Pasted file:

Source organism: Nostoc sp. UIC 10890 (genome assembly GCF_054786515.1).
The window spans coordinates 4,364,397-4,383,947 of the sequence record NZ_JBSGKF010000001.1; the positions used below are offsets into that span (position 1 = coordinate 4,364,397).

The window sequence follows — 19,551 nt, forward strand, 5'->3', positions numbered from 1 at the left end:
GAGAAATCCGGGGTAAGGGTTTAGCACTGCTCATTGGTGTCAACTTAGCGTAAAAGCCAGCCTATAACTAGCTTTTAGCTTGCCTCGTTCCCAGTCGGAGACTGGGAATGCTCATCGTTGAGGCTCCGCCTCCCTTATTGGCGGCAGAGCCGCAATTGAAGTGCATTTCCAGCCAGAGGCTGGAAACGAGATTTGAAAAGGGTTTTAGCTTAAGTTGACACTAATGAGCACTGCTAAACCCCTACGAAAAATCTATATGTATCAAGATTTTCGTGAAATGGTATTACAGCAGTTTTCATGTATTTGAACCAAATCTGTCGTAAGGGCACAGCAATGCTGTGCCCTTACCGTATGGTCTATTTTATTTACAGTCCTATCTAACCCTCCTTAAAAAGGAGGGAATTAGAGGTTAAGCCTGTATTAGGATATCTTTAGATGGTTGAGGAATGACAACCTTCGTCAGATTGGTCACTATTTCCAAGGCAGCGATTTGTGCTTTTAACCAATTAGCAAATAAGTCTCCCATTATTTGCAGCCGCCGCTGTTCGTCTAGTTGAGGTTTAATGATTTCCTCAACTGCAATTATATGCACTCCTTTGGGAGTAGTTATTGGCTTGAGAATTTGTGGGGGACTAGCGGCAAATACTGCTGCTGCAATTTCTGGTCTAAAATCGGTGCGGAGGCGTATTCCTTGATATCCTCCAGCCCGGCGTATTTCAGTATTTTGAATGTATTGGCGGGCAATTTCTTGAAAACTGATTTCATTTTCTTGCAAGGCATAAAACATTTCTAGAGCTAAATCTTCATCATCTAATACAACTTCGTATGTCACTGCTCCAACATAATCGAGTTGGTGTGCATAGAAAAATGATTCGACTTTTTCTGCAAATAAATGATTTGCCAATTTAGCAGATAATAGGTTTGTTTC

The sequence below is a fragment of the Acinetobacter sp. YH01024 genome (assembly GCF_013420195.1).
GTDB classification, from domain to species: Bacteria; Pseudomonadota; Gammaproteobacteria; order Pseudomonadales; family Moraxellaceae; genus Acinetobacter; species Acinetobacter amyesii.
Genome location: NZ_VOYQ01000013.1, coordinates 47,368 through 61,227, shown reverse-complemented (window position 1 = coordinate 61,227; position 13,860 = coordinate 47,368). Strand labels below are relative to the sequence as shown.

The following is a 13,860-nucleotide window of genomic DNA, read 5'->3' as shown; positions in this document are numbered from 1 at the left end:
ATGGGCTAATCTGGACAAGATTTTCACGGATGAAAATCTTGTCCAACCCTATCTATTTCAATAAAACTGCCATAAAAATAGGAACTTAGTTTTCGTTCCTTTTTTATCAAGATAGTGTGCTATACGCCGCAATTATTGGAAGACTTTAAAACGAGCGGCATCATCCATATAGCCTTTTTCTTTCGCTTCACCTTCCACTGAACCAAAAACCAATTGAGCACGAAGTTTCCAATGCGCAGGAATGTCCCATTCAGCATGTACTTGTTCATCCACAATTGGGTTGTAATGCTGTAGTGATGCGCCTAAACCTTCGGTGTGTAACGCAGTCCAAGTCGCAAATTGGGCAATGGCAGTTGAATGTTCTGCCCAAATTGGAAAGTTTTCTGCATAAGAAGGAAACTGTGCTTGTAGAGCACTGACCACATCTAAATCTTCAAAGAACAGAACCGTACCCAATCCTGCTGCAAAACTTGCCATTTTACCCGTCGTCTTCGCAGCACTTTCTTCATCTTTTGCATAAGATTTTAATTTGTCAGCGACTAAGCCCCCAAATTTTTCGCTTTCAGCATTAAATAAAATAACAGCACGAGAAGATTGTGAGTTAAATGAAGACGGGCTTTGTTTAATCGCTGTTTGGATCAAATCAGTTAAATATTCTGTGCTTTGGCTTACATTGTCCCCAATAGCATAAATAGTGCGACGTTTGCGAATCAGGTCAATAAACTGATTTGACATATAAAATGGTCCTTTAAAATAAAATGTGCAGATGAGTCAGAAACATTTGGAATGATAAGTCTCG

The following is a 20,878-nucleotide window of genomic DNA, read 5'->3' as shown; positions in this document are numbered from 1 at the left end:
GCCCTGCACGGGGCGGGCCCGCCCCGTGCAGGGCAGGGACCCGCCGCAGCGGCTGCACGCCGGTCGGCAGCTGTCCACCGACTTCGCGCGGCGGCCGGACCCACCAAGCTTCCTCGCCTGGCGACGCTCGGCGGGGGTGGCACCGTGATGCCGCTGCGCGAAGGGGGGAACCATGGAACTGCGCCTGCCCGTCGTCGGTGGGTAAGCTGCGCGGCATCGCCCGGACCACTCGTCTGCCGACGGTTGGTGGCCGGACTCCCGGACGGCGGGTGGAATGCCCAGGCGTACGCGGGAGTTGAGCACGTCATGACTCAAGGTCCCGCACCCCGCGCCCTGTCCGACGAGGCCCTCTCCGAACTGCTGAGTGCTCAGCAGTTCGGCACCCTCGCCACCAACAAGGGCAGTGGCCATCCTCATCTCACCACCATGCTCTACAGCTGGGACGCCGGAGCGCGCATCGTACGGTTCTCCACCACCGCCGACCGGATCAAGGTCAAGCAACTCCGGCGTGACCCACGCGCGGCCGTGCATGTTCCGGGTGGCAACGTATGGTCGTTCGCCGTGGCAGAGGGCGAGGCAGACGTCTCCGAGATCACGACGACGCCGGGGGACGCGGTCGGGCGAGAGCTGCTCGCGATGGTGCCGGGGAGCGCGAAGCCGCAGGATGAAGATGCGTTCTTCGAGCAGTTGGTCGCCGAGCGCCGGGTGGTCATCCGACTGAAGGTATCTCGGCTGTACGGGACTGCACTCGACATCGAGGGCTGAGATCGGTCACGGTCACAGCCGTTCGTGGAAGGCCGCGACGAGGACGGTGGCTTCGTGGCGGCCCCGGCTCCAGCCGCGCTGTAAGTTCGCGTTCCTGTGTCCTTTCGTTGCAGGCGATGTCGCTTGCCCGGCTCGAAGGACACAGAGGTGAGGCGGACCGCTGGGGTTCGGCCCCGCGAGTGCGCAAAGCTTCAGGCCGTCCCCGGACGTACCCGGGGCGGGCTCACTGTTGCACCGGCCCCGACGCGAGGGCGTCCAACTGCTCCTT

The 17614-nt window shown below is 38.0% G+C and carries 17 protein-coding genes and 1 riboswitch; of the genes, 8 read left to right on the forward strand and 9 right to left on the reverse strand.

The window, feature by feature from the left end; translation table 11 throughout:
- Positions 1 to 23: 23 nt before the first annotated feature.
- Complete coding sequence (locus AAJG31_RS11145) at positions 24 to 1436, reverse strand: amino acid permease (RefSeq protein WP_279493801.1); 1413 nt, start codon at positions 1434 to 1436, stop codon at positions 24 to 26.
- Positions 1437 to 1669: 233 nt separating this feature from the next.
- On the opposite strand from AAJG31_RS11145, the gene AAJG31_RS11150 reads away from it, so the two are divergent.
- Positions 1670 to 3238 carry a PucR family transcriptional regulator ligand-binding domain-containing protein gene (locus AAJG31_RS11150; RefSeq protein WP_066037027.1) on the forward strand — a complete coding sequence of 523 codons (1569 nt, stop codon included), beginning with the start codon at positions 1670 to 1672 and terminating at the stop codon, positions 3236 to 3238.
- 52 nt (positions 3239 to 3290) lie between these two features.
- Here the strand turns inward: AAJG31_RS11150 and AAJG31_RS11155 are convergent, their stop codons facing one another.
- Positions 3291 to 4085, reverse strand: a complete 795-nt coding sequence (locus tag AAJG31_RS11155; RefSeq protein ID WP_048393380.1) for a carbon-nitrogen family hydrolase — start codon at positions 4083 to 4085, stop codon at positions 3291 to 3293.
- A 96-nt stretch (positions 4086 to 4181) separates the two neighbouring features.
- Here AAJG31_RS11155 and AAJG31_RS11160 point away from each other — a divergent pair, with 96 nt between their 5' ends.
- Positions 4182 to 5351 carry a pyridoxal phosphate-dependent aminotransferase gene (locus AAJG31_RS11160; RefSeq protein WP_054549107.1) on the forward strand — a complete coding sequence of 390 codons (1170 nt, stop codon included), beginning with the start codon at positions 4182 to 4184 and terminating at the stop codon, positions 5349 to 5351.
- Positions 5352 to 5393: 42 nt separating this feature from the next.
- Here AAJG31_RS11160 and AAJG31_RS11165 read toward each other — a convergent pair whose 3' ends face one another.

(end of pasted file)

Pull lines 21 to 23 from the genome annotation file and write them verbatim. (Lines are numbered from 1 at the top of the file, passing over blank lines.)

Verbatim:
- Positions 3291 to 4085, reverse strand: a complete 795-nt coding sequence (locus tag AAJG31_RS11155; RefSeq protein ID WP_048393380.1) for a carbon-nitrogen family hydrolase — start codon at positions 4083 to 4085, stop codon at positions 3291 to 3293.
- A 96-nt stretch (positions 4086 to 4181) separates the two neighbouring features.
- Here AAJG31_RS11155 and AAJG31_RS11160 point away from each other — a divergent pair, with 96 nt between their 5' ends.